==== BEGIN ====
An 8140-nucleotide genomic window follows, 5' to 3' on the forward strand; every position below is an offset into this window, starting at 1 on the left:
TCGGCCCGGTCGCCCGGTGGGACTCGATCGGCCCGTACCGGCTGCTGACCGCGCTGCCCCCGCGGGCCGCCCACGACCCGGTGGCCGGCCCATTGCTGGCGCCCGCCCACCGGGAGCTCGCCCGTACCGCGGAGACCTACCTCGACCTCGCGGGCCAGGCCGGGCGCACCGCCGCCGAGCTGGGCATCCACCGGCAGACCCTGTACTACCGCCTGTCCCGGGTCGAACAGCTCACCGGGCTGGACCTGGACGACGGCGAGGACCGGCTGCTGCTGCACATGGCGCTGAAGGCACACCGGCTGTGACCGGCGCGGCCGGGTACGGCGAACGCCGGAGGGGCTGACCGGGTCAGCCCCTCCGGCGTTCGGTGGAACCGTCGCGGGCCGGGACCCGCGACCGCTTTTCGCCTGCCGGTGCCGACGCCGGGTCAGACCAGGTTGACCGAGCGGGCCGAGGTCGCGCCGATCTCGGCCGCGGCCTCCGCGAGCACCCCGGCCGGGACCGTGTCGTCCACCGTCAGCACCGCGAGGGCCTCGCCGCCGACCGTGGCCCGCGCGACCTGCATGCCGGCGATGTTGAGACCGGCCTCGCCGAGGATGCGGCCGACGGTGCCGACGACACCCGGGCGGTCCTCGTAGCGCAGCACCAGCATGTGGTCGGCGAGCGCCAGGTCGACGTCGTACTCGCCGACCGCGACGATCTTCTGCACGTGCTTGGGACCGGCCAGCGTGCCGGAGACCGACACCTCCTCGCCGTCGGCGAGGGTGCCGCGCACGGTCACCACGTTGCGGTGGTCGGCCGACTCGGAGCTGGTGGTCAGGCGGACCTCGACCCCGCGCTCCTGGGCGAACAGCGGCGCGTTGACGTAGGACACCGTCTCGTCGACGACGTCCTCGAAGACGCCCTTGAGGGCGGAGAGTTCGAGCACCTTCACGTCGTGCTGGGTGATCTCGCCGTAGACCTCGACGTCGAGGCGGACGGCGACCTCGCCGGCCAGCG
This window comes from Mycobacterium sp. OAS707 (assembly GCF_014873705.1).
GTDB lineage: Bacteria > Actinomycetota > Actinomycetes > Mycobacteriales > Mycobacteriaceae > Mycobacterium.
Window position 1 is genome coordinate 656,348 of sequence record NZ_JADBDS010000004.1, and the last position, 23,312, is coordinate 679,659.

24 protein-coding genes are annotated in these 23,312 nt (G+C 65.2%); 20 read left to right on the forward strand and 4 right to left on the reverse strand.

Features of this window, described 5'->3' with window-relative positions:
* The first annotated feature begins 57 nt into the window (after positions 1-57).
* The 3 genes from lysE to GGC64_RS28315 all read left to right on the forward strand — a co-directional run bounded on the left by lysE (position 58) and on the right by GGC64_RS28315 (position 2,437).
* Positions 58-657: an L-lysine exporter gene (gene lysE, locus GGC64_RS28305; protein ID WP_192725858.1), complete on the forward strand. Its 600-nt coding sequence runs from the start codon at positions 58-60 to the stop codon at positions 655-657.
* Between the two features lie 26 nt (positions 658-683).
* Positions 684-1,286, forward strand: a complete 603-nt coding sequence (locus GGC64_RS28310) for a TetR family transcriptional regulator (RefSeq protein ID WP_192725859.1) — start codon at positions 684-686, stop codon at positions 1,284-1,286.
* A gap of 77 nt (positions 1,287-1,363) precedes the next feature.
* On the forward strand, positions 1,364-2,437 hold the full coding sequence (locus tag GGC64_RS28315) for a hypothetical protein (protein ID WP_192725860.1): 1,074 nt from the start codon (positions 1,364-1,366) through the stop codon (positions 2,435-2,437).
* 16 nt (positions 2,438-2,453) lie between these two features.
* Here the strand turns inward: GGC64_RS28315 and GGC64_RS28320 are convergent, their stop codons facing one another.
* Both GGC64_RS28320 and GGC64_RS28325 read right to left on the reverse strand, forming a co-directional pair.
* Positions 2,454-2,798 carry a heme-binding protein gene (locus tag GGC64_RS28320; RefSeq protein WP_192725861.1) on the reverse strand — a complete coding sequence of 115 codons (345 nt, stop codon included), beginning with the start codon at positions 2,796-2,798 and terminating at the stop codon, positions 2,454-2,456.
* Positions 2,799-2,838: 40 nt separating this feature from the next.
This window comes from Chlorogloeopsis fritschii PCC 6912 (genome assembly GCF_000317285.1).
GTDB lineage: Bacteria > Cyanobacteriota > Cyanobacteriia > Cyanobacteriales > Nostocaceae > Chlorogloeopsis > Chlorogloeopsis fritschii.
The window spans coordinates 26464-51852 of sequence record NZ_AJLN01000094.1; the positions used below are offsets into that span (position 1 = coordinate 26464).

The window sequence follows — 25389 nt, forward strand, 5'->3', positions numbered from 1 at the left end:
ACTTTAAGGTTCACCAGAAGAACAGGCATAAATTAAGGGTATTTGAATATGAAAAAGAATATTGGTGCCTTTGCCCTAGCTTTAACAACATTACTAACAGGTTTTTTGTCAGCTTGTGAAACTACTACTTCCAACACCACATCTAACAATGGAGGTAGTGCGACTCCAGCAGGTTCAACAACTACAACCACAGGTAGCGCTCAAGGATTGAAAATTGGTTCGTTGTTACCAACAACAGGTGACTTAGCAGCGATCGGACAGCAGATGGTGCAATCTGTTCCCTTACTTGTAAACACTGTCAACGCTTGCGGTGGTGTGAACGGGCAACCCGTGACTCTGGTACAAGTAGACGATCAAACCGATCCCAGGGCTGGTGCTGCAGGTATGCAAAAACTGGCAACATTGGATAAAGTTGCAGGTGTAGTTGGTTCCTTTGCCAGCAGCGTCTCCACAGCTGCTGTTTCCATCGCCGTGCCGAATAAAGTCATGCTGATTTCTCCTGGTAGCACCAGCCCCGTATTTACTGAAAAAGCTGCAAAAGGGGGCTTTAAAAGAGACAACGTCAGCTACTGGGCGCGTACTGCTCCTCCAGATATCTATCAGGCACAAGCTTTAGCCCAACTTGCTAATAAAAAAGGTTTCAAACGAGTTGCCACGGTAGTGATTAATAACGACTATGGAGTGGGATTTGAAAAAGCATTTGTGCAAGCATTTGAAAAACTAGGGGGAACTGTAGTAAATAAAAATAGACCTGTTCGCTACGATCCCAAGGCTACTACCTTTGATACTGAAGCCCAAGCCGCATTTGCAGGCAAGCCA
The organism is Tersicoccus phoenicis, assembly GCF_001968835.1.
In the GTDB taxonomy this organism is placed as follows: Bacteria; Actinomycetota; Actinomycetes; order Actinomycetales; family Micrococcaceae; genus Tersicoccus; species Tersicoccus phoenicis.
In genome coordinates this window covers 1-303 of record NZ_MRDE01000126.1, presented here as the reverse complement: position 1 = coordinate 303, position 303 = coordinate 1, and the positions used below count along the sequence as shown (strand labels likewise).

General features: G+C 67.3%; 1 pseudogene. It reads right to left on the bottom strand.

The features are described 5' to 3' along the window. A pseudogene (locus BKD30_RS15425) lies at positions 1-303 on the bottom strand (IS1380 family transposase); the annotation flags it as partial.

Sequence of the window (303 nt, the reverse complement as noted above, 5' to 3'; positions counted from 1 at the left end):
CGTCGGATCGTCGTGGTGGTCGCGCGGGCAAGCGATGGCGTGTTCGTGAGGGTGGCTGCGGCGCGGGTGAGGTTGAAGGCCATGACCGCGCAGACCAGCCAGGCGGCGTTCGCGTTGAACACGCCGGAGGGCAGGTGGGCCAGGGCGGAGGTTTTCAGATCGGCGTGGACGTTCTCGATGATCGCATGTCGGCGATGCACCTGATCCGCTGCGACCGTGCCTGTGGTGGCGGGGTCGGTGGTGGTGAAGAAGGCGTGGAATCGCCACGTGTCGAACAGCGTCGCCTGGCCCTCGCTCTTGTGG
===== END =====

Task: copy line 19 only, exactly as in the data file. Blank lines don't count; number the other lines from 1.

* Positions 2,799-2,838: 40 nt separating this feature from the next.